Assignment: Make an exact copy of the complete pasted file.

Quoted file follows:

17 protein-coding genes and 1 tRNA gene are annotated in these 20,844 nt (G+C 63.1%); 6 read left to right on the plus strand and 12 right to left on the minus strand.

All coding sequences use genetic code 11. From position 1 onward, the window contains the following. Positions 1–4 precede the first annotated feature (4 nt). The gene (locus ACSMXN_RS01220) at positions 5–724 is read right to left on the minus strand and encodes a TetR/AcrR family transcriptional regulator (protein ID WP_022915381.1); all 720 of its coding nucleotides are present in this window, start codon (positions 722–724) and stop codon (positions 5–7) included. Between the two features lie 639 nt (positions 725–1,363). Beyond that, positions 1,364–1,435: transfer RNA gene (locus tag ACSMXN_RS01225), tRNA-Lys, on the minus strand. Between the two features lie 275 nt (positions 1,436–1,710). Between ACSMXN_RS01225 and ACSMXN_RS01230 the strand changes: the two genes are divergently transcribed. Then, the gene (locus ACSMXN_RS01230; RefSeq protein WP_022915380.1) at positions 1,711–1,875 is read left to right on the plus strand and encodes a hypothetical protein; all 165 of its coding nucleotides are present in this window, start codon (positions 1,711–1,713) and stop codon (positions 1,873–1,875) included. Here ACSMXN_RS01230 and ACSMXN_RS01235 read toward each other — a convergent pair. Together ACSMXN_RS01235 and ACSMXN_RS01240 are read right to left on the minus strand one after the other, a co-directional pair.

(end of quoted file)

17 protein-coding genes and 1 tRNA gene are annotated in these 20,844 nt (G+C 63.1%); 6 read left to right on the plus strand and 12 right to left on the minus strand.

All coding sequences use genetic code 11. From position 1 onward, the window contains the following. Positions 1–4 precede the first annotated feature (4 nt). The gene (locus ACSMXN_RS01220) at positions 5–724 is read right to left on the minus strand and encodes a TetR/AcrR family transcriptional regulator (protein ID WP_022915381.1); all 720 of its coding nucleotides are present in this window, start codon (positions 722–724) and stop codon (positions 5–7) included. Between the two features lie 639 nt (positions 725–1,363). Beyond that, positions 1,364–1,435: transfer RNA gene (locus tag ACSMXN_RS01225), tRNA-Lys, on the minus strand. Between the two features lie 275 nt (positions 1,436–1,710). Between ACSMXN_RS01225 and ACSMXN_RS01230 the strand changes: the two genes are divergently transcribed. Then, the gene (locus ACSMXN_RS01230; RefSeq protein WP_022915380.1) at positions 1,711–1,875 is read left to right on the plus strand and encodes a hypothetical protein; all 165 of its coding nucleotides are present in this window, start codon (positions 1,711–1,713) and stop codon (positions 1,873–1,875) included. Here ACSMXN_RS01230 and ACSMXN_RS01235 read toward each other — a convergent pair. Together ACSMXN_RS01235 and ACSMXN_RS01240 are read right to left on the minus strand one after the other, a co-directional pair.